University Weekly Makes Leap of Imagination
In 1916, The University Weekly published a short advance regarding reports that an engineering student planned to leap off the south tower of Old Main with a biplane glider as part of the St. Patrick's Day festivities, which were celebrated by engineering students annually. The event would give The Weekly a chance to publish one of its earliest spot news stories. Indeed, the paper published a story the next week about Henry Coffield's daring leap:
Aviator H. Coffield Makes Leap for Life
Most Daring Feat Ever Performed
by a Student of the University of Arkansas
Three-sixteenths of a second — this was the offical time for the sensational leap for life performed by H.A. Coffield, the experienced aviator. Nearly 500 spectators stood breathless during the exhibition with breathless interest and heaved sighs of relief when the glider alighted safely.
The wind was blowing briskly from the southwest. Aviator Coffield climbed to the dizzy height of the south tower of the University hall, and cast his eagle-like glance around over the landscape. The crowd of spectators below began to move about uneasily.
"About 135 feet, I should guess," he said tto [sic] Mickie Milton, his assistant. "Pretty fair jump for a glider of this type, although I have made jumps of 162 and 147 feet." The assistant did not reply, but lightened up one of the guy wires and smoothed out several creases in the planes.
Aviator Coffield was dressed in full aviator’s costume, and paused for a few seconds to adjust his helmet. The glider had been placed in position on the tower, and soon Aviator’s Assistant Mick Milton had everything in readiness for the flight. In true Wilbur Wright style, Aviator Coffield went over the entire glider carefuly. Each wire, each plane, each piece of wood was carefully examined. Nothing escaped his quick eye.
There was an involuntary hum of awe and fear from the crowd below as he took his place on the dizzy height. His tall, erect, agile figure clad in gray, was clearly silhouetted against the sky, while the white wings of his glider closely resembled a huge bird of prey that was about to swoop down on defenseless beings below.
The aviator takes his place. A woman screams in the crowd below. Breathless silence reigns. The aviator shakes hands with his assistant, and turns and looks down from the dizzy height.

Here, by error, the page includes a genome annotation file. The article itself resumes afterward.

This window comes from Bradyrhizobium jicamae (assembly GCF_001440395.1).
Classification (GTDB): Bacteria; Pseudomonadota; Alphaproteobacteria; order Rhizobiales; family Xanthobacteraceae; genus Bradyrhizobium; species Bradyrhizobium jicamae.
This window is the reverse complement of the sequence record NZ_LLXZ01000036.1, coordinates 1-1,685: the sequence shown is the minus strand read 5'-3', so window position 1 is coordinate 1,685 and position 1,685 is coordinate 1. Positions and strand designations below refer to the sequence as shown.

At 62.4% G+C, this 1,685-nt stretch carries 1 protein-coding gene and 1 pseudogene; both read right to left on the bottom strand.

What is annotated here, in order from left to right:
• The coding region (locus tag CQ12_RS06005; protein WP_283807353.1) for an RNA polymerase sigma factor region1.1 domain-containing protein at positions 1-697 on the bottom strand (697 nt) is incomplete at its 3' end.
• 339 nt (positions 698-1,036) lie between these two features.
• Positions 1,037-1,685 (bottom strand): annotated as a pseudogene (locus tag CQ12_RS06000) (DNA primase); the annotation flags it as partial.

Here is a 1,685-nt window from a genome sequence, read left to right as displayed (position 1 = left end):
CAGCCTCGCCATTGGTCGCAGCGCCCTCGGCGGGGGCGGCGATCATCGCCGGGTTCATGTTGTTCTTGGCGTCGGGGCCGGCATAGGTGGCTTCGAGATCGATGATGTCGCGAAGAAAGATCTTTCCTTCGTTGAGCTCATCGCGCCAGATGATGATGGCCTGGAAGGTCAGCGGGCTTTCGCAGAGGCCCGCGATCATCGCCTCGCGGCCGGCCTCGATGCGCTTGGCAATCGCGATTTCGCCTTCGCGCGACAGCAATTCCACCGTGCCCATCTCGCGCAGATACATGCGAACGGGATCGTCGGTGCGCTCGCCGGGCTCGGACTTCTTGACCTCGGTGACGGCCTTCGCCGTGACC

The wind meantime has veered slightly to the right, so the glider is shifted accordingly. With an anxious eye, Mick tests the wires, and pronounces all well.
"Tell ’em I died a hero,” exclaimed Aviator Coffield, as he made a clean jump, just clearing the tower with the rudder of the glider.
Although the descent occupied only three-sixteenths of a second, the crowd below thought that it must have lasted for at least half an hour. With one graceful sweep it rushed with lightning-like speed and lodged in one of the trees of the campus, about 50 feet from Arkansas avenue. The glider was dashed into a thousand pieces, but just before it struck, Aviator Coffield jumped clean and alighted on the ground. Outside of a few bruises, he was unhurt. Dr. C.E. Kitchens, who was present, examined him and pronounced him sound and well.
Whether the leap actually occurred is another story. A similar story was published in the Fayetteville Star giving some credibility to the event, but the story appears too well written compared to other stories written during the time period and the feat of getting a biplane to top of the south tower itself would be difficult if not impossible let alone leaping from the tower.
In an account published 40 years later in The Traveler for a subsequent St. Patrick's Day edition, an engineering student claimed that sources had revealed that the original story had been a hoax.
The University Weekly. March 17, 1916.
The Arkansas Traveler. Marcy 15, 1946.